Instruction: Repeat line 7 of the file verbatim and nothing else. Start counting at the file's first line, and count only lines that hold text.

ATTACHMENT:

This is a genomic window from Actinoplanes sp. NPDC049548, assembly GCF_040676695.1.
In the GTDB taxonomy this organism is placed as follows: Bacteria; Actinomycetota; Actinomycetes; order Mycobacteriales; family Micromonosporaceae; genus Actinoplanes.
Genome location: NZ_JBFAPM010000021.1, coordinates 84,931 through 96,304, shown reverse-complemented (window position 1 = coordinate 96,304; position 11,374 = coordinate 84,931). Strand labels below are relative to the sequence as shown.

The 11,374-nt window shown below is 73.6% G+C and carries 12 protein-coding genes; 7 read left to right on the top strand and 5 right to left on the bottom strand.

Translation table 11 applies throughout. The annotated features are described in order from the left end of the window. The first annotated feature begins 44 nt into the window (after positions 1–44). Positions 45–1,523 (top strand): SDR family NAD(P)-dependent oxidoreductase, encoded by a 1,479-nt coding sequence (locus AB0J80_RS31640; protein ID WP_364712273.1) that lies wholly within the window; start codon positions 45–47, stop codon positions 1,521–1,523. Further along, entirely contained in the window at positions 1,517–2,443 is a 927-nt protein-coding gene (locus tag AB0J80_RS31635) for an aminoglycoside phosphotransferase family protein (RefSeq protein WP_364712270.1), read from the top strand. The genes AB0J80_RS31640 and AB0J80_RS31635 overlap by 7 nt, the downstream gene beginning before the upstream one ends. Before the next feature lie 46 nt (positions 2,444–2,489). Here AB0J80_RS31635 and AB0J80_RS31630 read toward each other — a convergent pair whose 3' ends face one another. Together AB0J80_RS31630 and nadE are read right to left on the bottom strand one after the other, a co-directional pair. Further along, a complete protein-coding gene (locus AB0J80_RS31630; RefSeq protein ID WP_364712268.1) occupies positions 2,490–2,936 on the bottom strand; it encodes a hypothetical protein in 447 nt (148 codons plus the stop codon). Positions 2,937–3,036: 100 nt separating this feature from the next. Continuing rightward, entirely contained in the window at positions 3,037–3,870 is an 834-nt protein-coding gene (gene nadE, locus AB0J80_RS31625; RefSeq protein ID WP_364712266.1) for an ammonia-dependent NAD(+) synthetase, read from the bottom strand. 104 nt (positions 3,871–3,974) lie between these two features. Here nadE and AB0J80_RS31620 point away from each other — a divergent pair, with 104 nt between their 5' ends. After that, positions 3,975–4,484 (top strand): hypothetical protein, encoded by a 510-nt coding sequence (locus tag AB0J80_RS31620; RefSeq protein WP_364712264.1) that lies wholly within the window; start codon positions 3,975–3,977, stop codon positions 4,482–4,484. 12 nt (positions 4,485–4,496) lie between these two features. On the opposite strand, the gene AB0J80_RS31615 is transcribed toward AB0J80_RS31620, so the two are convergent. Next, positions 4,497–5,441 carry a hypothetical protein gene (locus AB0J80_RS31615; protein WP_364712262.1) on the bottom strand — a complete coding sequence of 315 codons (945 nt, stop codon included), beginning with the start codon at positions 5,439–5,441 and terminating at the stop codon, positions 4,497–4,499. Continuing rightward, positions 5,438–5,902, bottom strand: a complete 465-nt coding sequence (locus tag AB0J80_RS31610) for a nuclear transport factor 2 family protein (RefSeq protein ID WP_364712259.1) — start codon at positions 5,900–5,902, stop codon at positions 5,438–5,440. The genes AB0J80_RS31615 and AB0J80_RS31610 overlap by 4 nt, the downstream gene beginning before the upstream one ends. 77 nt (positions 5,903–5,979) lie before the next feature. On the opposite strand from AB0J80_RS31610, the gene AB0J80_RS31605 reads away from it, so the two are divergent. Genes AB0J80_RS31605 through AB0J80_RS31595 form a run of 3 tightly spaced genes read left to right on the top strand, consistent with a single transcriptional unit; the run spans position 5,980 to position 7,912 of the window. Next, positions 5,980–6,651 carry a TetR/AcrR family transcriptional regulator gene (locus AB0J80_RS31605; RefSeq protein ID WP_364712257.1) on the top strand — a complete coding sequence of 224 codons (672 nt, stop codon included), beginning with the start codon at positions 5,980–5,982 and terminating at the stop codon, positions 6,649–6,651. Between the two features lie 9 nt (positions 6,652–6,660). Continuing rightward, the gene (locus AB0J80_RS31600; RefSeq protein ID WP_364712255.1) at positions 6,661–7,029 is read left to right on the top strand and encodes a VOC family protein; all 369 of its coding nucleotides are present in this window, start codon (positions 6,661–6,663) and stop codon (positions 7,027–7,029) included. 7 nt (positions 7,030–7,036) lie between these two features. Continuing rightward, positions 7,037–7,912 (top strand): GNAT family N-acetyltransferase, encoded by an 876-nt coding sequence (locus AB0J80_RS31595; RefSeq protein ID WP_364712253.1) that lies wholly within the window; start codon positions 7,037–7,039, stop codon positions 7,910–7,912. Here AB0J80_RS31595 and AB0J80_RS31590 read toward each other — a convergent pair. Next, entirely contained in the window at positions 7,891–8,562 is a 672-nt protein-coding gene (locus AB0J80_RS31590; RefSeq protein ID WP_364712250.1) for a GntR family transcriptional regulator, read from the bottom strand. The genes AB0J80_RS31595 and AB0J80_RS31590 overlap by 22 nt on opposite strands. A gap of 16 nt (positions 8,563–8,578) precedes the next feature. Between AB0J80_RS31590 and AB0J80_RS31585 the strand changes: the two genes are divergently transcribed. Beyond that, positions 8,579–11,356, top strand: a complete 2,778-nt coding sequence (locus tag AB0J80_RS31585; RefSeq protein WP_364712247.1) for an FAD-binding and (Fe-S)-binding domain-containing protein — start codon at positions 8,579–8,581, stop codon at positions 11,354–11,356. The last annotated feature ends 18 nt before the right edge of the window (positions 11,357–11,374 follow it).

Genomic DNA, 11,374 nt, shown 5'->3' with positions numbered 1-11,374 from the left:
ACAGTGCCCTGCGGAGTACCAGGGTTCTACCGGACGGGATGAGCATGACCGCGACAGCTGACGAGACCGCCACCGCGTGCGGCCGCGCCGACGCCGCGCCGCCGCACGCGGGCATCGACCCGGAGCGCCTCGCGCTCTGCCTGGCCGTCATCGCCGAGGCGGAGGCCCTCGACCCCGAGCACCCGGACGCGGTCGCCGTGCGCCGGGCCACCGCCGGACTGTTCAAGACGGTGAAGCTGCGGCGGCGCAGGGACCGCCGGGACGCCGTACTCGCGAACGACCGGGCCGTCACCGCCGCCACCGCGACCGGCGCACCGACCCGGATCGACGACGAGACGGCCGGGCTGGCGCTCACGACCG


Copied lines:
ACAGTGCCCTGCGGAGTACCAGGGTTCTACCGGACGGGATGAGCATGACCGCGACAGCTGACGAGACCGCCACCGCGTGCGGCCGCGCCGACGCCGCGCCGCCGCACGCGGGCATCGACCCGGAGCGCCTCGCGCTCTGCCTGGCCGTCATCGCCGAGGCGGAGGCCCTCGACCCCGAGCACCCGGACGCGGTCGCCGTGCGCCGGGCCACCGCCGGACTGTTCAAGACGGTGAAGCTGCGGCGGCGCAGGGACCGCCGGGACGCCGTACTCGCGAACGACCGGGCCGTCACCGCCGCCACCGCGACCGGCGCACCGACCCGGATCGACGACGAGACGGCCGGGCTGGCGCTCACGACCG